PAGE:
Capacity will be reduced in the “mid-single digits industry-wide,” but some carriers expected the reduction to be as high as 10% after installing ELDs in trucks, according to trucking/transportation analyst Brad Delco of Stephens Inc. ELDs are expected to “more effectively and efficiently track a driver’s hours-of-service duty status, while helping to prevent the intentional falsification of records.” ELDs will level the “competitive playing field” and give “no carrier a distinct advantage over another due to falsifying log books.”
The mandate has the support of the American Trucking Associations and the Arkansas Trucking Association, but Owner-Operator Independent Drivers Association is fighting the mandate and has filed a petition to the U.S. 7th Circuit Court of Appeals to reconsider the mandate. The court had previously denied a request to rehear the case, and analysts expect similar results again, with the mandate going into effect as planned.
“The government’s excuses for mandating electronic logging devices are weak and fail to justify violating the Fourth Amendment rights of professional truck drivers,” according to the Owner-Operator Independent Drivers Association. Association spokeswoman Norita Taylor said ELDs are not more reliable than paper logs “because they still require manual input from the driver. The only thing an ELD does is track movement of the truck and its location. The driver is the one that has to report what is called record of duty status…An ELD does not automatically record that information.”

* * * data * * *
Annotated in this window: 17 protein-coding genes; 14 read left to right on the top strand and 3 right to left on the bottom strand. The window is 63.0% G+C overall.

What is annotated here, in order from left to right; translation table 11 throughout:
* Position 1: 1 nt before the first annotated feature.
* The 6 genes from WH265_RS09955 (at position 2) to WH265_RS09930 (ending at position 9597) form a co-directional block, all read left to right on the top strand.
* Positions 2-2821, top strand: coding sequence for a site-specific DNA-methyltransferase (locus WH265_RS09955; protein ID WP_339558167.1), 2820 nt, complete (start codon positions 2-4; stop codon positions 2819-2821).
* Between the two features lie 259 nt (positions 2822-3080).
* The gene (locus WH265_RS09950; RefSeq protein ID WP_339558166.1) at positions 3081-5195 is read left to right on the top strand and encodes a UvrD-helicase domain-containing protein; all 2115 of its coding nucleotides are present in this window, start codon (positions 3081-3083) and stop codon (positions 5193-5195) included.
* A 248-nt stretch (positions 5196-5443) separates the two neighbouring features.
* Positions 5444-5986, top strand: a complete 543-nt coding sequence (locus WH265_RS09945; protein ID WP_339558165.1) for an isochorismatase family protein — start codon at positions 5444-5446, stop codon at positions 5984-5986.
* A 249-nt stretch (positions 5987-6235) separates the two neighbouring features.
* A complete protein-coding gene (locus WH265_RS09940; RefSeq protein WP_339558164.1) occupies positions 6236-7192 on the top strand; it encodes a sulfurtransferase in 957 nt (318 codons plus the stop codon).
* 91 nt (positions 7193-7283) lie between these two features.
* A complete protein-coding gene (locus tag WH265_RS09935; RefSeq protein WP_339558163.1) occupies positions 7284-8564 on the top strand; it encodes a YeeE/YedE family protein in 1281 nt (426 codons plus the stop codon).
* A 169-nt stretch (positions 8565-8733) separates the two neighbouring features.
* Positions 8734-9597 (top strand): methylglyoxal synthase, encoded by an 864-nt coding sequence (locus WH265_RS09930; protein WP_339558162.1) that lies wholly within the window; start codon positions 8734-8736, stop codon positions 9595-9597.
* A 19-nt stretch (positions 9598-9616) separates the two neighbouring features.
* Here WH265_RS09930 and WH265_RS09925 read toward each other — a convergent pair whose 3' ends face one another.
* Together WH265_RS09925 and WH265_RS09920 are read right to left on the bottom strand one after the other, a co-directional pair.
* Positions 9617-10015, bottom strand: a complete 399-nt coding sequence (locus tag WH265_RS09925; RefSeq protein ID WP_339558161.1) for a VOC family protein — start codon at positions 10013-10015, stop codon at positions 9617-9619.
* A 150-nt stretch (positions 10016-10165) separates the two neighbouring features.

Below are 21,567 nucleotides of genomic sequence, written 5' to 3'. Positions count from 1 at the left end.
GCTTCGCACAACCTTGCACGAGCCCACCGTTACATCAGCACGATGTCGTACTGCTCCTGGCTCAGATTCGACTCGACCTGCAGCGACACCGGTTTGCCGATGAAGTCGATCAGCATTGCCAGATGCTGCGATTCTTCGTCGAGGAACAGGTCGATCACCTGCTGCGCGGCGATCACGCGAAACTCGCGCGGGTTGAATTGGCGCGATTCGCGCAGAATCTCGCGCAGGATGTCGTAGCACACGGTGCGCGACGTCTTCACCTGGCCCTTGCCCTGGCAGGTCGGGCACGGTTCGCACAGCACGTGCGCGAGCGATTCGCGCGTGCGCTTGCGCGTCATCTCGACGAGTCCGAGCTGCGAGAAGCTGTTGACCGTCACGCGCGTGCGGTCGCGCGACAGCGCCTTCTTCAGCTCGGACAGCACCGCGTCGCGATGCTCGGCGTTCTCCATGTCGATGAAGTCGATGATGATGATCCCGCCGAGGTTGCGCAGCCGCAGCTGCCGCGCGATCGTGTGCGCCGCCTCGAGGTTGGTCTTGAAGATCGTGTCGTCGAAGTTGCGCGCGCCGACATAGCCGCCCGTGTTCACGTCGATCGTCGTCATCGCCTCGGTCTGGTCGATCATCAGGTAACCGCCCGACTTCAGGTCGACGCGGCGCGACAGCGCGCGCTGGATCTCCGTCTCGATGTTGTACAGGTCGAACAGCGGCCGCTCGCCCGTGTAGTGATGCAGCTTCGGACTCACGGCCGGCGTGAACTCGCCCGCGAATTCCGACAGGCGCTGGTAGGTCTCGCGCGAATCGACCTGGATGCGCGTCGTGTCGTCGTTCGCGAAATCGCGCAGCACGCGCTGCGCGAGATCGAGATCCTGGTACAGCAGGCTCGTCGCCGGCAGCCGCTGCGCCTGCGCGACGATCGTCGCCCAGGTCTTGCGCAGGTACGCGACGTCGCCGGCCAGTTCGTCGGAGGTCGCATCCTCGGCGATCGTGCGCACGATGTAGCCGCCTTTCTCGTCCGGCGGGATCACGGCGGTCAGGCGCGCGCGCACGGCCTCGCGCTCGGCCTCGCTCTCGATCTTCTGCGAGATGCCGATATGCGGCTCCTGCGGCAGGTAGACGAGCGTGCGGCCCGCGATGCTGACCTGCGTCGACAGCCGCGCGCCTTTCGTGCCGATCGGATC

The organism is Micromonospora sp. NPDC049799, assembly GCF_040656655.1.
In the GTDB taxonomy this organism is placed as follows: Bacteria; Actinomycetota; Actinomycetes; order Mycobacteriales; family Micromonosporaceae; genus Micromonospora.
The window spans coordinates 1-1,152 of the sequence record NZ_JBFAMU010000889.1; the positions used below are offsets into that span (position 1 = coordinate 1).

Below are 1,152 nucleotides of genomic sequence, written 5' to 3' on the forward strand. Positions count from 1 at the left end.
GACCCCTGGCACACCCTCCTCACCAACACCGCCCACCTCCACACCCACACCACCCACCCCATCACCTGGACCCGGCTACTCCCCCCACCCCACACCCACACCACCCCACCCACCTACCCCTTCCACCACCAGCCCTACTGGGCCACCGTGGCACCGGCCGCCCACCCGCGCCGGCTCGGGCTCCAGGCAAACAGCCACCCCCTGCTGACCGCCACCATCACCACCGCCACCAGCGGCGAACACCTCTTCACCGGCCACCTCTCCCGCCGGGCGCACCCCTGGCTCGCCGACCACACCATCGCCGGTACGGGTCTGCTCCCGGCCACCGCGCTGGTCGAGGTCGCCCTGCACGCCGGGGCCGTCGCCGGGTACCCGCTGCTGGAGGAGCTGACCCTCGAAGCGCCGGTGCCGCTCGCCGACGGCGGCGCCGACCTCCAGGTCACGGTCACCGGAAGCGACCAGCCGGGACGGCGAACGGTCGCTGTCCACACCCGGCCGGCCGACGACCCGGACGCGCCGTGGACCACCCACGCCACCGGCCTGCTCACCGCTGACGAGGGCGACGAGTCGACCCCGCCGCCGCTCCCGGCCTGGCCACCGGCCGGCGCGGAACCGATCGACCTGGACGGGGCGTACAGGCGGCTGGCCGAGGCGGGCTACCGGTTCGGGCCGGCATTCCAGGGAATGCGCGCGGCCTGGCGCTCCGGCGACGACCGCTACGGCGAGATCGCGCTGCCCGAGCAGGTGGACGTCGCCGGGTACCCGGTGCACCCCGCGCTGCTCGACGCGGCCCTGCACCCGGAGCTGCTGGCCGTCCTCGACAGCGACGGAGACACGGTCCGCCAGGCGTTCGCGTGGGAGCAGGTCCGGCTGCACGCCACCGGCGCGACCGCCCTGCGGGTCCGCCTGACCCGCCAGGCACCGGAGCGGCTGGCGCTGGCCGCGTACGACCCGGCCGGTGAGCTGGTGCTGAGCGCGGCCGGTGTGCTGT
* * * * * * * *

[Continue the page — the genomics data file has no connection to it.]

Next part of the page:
“ELDs are not an automatic ‘tamper-proof’ device for accurately recording HOS compliance,” said Norita Taylor, spokeswoman for Owner-Operator Independent Drivers Association.
Taylor said drivers must manually enter when their duty status changes to off-duty or on-duty not driving.
According to International Roadcheck 2016, 16.4% of drivers cited for out-of-service violations were for a false log book, while 46.8% of the violations related to hours of service. International Roadcheck 2016 was a three-day event in which inspectors, certified by Commercial Vehicle Safety Alliance, conducted 62,796 inspections on big rigs and buses across North America.
The mandate was projected to affect 3.4 million drivers, according to the Federal Motor Carrier Safety Administration. The cost of ELDs range between $116 and $419; however, ongoing subscription fees are about $300 annually, resulting in an expected annual cost of $975 million for the trucking industry, according to the Department of Transportation.
Fleet management software and ELDs will cost $1 billion and another $600 million for new drivers and vehicles. Carriers that already have automatic onboard recording devices (AOBRDs) will have an additional two years after the Dec. 18 deadline to comply with the mandate. Some of these devices need only software updates to comply, but the older devices likely need to be replaced with ELDs.